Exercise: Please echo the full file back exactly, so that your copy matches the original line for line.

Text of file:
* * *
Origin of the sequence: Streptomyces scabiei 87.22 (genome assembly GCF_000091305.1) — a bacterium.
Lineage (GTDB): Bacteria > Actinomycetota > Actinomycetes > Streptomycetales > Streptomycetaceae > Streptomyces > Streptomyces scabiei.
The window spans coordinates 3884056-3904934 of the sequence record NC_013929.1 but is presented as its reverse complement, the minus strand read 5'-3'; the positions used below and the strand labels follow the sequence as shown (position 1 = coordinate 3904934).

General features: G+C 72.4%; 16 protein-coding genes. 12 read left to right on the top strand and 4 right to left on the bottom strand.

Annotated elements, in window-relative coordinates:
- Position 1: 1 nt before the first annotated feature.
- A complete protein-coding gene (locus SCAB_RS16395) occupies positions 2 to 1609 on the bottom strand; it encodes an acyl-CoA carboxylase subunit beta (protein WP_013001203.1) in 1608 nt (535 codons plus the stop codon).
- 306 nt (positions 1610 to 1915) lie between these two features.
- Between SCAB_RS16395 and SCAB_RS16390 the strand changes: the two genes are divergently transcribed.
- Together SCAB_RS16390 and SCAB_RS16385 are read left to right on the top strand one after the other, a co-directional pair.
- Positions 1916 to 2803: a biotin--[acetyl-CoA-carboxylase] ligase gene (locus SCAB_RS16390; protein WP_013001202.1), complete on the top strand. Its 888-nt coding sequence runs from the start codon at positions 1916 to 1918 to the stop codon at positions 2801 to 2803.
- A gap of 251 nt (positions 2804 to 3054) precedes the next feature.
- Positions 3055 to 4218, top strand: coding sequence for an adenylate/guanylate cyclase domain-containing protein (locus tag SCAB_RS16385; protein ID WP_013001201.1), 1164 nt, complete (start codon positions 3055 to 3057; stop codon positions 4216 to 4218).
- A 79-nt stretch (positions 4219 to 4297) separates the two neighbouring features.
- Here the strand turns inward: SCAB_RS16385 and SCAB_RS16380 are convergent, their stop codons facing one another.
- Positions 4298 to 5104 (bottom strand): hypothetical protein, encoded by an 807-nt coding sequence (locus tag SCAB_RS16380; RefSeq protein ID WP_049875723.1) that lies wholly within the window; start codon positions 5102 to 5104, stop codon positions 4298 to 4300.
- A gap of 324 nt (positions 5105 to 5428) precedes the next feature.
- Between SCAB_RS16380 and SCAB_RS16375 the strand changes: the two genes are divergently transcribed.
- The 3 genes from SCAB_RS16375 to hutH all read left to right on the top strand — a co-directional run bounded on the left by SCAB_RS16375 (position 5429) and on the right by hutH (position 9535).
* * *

Origin of the sequence: Streptomyces scabiei 87.22 (genome assembly GCF_000091305.1) — a bacterium.
Lineage (GTDB): Bacteria > Actinomycetota > Actinomycetes > Streptomycetales > Streptomycetaceae > Streptomyces > Streptomyces scabiei.
The window spans coordinates 3884056-3904934 of the sequence record NC_013929.1 but is presented as its reverse complement, the minus strand read 5'-3'; the positions used below and the strand labels follow the sequence as shown (position 1 = coordinate 3904934).

General features: G+C 72.4%; 16 protein-coding genes. 12 read left to right on the top strand and 4 right to left on the bottom strand.

Annotated elements, in window-relative coordinates:
- Position 1: 1 nt before the first annotated feature.
- A complete protein-coding gene (locus SCAB_RS16395) occupies positions 2 to 1609 on the bottom strand; it encodes an acyl-CoA carboxylase subunit beta (protein WP_013001203.1) in 1608 nt (535 codons plus the stop codon).
- 306 nt (positions 1610 to 1915) lie between these two features.
- Between SCAB_RS16395 and SCAB_RS16390 the strand changes: the two genes are divergently transcribed.
- Together SCAB_RS16390 and SCAB_RS16385 are read left to right on the top strand one after the other, a co-directional pair.
- Positions 1916 to 2803: a biotin--[acetyl-CoA-carboxylase] ligase gene (locus SCAB_RS16390; protein WP_013001202.1), complete on the top strand. Its 888-nt coding sequence runs from the start codon at positions 1916 to 1918 to the stop codon at positions 2801 to 2803.
- A gap of 251 nt (positions 2804 to 3054) precedes the next feature.
- Positions 3055 to 4218, top strand: coding sequence for an adenylate/guanylate cyclase domain-containing protein (locus tag SCAB_RS16385; protein ID WP_013001201.1), 1164 nt, complete (start codon positions 3055 to 3057; stop codon positions 4216 to 4218).
- A 79-nt stretch (positions 4219 to 4297) separates the two neighbouring features.
- Here the strand turns inward: SCAB_RS16385 and SCAB_RS16380 are convergent, their stop codons facing one another.
- Positions 4298 to 5104 (bottom strand): hypothetical protein, encoded by an 807-nt coding sequence (locus tag SCAB_RS16380; RefSeq protein ID WP_049875723.1) that lies wholly within the window; start codon positions 5102 to 5104, stop codon positions 4298 to 4300.
- A gap of 324 nt (positions 5105 to 5428) precedes the next feature.
- Between SCAB_RS16380 and SCAB_RS16375 the strand changes: the two genes are divergently transcribed.
- The 3 genes from SCAB_RS16375 to hutH all read left to right on the top strand — a co-directional run bounded on the left by SCAB_RS16375 (position 5429) and on the right by hutH (position 9535).